The Toronto Star
July 4, 2013
John Spears

Gas pipeline struggle heats up

A $623.7 million gas pipeline proposal in the GTA by Enbridge has sparked a struggle with rival pipeline firms and conservationists.Conservationists and rival pipeline companies are challenging a $623.7 million proposal by Enbridge to build a big new natural gas pipeline in the Greater Toronto Area.

But the project’s critics have opposite objections. The conservationists say the pipeline is unnecessary, and will bring more environmentally questionable shale gas into Ontario. The rival pipelines, meanwhile, want to gain access to the Enbridge line precisely so they can bring more shale gas to customers in eastern Ontario and Quebec.

Enbridge’s plan for the new 47-kilometre pipeline through the GTA is now before the Ontario Energy Board. The company declined to talk about the proposal while it’s before the board. But in written material filed with the board, Enbridge says it needs more pipe because it has doubled the number of customers in the GTA over the past 20 years, when it last boosted its pipeline capacity in the region.

The new line will be a main artery, ranging from 36 to 42 inches in diameter. Built in two separate segments connected by existing lines, it will generally follow Highway 407 eastward from Winston Churchill Blvd. to a utility right of way east of Pharmacy Ave. in Scarborough, tand hen turn south to Sheppard Ave. E.

In its application, Enbridge says it needs the new line to be in service by 2015.

Without more supply, it warns, pressures at the pumping station serving downtown Toronto “are forecast to decline below the levels necessary to serve customers by the 2015/2016 heating season.”

The new line will also provide more security for Toronto’s gas supply, Enbridge said. Currently, the company says Toronto is overly dependent on a single distribution station near Pearson airport.

In a worst-case, though unlikely, scenario, it says, a failure there could knock out gas service to 270,000 customers. The new line would eliminate that risk.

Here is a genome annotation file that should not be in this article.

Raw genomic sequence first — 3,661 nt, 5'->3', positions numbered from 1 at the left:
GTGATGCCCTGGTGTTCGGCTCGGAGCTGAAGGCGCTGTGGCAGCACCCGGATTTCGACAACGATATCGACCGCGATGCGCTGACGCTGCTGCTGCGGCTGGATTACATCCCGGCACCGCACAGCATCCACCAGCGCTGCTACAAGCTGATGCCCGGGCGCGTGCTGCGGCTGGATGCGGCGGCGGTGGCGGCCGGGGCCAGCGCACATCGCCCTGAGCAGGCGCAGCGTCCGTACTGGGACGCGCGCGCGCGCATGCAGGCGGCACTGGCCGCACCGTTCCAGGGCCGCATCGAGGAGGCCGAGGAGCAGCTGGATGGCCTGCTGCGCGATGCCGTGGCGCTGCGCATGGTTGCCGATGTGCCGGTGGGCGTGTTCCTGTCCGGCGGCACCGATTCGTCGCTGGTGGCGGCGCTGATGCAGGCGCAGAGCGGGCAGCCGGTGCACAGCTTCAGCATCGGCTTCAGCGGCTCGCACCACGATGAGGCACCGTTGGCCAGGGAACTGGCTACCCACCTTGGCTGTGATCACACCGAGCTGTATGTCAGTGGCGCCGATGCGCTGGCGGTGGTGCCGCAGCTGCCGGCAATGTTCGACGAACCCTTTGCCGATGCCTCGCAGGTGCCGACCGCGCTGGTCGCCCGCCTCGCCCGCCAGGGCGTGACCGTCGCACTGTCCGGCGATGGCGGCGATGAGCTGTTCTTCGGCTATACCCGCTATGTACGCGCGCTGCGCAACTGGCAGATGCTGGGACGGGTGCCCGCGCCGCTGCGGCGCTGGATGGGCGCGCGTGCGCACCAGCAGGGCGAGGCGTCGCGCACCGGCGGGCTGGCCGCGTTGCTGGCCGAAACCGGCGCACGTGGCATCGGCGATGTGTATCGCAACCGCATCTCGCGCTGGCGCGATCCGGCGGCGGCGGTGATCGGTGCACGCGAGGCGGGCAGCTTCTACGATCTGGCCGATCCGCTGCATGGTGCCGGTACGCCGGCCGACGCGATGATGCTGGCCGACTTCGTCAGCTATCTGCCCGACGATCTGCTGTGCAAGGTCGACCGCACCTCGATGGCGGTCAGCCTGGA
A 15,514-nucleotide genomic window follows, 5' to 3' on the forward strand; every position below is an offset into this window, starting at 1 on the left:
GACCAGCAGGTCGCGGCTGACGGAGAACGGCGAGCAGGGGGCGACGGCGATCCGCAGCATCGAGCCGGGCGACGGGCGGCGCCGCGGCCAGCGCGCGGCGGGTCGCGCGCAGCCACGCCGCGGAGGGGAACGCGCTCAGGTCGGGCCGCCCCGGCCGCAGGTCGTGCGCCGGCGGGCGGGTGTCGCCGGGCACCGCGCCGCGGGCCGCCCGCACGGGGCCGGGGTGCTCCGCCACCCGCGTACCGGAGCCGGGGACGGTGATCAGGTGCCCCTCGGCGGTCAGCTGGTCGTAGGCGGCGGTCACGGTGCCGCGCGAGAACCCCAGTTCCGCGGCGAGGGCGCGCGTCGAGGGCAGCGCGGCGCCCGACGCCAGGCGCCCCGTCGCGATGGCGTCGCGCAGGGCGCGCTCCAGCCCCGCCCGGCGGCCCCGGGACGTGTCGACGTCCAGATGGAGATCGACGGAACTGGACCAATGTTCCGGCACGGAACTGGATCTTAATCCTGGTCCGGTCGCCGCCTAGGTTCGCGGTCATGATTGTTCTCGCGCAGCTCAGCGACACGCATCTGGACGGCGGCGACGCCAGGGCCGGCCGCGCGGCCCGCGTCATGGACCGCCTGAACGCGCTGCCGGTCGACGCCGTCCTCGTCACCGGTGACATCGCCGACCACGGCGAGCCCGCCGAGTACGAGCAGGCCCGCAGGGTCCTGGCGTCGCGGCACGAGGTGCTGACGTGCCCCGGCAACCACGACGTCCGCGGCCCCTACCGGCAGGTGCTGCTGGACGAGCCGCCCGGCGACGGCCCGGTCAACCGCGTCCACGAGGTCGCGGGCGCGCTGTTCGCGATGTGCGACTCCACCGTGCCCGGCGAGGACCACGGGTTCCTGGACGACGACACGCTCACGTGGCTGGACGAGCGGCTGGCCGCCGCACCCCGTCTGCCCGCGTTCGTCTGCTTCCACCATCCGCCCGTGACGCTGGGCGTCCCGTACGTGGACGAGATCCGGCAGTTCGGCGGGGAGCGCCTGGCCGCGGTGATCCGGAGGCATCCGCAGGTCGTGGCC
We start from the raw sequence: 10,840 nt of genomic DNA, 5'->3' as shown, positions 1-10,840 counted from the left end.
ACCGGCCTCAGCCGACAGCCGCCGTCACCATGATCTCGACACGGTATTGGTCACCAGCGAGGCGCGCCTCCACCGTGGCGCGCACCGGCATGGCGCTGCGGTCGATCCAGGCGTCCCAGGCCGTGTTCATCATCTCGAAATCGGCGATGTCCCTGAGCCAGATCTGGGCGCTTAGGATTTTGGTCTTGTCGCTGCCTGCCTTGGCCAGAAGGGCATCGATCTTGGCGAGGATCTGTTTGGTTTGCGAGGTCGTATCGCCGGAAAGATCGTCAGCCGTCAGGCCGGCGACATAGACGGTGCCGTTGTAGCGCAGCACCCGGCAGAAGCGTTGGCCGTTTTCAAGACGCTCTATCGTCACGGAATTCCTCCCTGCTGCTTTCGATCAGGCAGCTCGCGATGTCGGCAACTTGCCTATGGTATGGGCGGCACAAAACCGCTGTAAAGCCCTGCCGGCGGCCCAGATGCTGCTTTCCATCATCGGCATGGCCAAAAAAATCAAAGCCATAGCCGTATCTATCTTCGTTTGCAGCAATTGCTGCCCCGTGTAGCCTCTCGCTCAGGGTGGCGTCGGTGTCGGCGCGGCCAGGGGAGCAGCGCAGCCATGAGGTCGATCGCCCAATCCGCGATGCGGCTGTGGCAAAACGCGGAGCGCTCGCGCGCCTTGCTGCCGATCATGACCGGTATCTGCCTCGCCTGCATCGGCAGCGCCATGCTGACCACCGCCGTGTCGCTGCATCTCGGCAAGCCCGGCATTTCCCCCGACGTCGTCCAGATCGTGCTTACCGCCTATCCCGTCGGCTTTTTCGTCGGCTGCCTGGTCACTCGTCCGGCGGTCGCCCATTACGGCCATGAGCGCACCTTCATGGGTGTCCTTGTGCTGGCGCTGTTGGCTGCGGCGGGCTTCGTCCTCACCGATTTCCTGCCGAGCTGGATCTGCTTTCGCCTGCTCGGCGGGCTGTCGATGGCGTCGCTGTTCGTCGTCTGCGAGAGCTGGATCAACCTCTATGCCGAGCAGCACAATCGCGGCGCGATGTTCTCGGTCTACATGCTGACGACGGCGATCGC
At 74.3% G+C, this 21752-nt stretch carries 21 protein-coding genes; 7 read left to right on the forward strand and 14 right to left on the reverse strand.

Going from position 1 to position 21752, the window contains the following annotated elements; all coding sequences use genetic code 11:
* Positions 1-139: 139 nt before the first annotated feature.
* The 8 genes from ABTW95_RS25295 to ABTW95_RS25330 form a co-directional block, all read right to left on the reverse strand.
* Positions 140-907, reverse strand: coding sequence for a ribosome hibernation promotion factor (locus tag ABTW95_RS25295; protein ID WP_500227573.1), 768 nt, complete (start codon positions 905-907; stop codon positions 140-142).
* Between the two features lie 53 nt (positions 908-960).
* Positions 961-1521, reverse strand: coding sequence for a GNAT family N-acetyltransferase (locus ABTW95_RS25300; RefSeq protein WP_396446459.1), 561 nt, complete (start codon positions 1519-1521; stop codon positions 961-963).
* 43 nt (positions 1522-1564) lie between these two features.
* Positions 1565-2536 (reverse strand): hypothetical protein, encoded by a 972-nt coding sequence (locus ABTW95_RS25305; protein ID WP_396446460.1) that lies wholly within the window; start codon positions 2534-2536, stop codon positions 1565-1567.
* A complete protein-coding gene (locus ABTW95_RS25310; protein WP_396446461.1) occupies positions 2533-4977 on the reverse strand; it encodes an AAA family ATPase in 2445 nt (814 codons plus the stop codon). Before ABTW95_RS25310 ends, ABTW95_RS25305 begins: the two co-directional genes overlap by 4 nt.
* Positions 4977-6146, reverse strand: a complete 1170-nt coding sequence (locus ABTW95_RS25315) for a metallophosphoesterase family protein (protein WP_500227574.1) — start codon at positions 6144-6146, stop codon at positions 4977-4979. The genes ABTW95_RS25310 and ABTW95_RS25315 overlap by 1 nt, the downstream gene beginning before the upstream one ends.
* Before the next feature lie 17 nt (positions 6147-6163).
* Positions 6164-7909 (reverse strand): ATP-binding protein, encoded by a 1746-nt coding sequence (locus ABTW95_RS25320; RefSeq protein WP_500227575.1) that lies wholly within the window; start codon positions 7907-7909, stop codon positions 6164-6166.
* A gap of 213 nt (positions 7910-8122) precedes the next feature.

But not everyone goes along with the application.

Enbridge says it wants to fill much of its new pipeline capacity with gas from the Marcellus shale formation extending from Virginia to New York. That gas is produced by fracking — breaking up underground rock formations to release the trapped gas.

Using Marcellus gas is ideal because of its “proximity and favourable economics” compared with gas from western Canada, Enbridge says.

The Ontario Clean Air Alliance has reservations about the environmental impact of fracking, which has been highly controversial in the U.S. It argues that Enbridge should sharply increase its current spending of $15.5 million a year on energy conservation and efficiency programs in the GTA. That includes better insulation in buildings, replacing old furnaces and boilers with high-efficiency models, and switching some big buildings to geo-thermal heating.

If Enbridge were to increase its conservation budget by $33.7 million a year, the alliance argues, it would eliminate the need for the expensive new line and actually save its customers money.

The alliance isn’t formally represented at the hearings, though several of its members are interveners.

Jack Gibbons, who chairs the alliance, says importing U.S. gas drives up energy costs and means Ontario sends money south of the border. “If we invest in conservation, not only do we reduce people’s bills, but we create a lot of jobs in Ontario,” he said in an interview.

“That’s what they should be doing first, before they even consider a new supply.”

The Council of Canadians has also weighed in at the hearings, submitting a brief arguing that shale gas poses a significant risk of water pollution, and releases polluting gases into the atmosphere.

A brief submitted on behalf of Environmental Defence argues the same point, using the industry jargon of “DSM” or “demand side management”, which essentially means conservation. “We conclude that all load growth (demand growth) in the GTA area can be completely offset through commercial and apartment DSM, and that overall demand can be significantly reduced with the addition of residential and industrial DSM,” it concludes.

Union and Quebec-based Gaz Metro have filed a motion with the energy board asking them to be given a chance to bid for the right to use excess capacity on the line so they can ship gas to their customers in eastern and Northern Ontario and Quebec.

They say Enbridge has made a deal with TransCanada to allocate excess capacity in a short but crucial segment of line to TransCanada. Union says that deprives them to the ability to deliver gas from their big terminal at Dawn, near Sarnia, to eastern and Northern Ontario.
Losing access to that low-cost gas will cost those customers more than $100 million a year, they argue. “We want to make sure our customers in the north and the east get access to Dawn,” said Union vice president Mark Isherwood in an interview.

Isherwood said that the industry is finding environmentally cleaner ways to produce shale gas, and its increasing role in the province is inevitable.

“Shale gas is coming into Ontario and from the point of view of the future it’s going to grow rapidly,” he said.

Union wants the energy board to force Enbridge to hold an “open season” on its new line — a process that allows customers to submit binding bids for the right to use it.

Hearings are due to start before the energy board next month.

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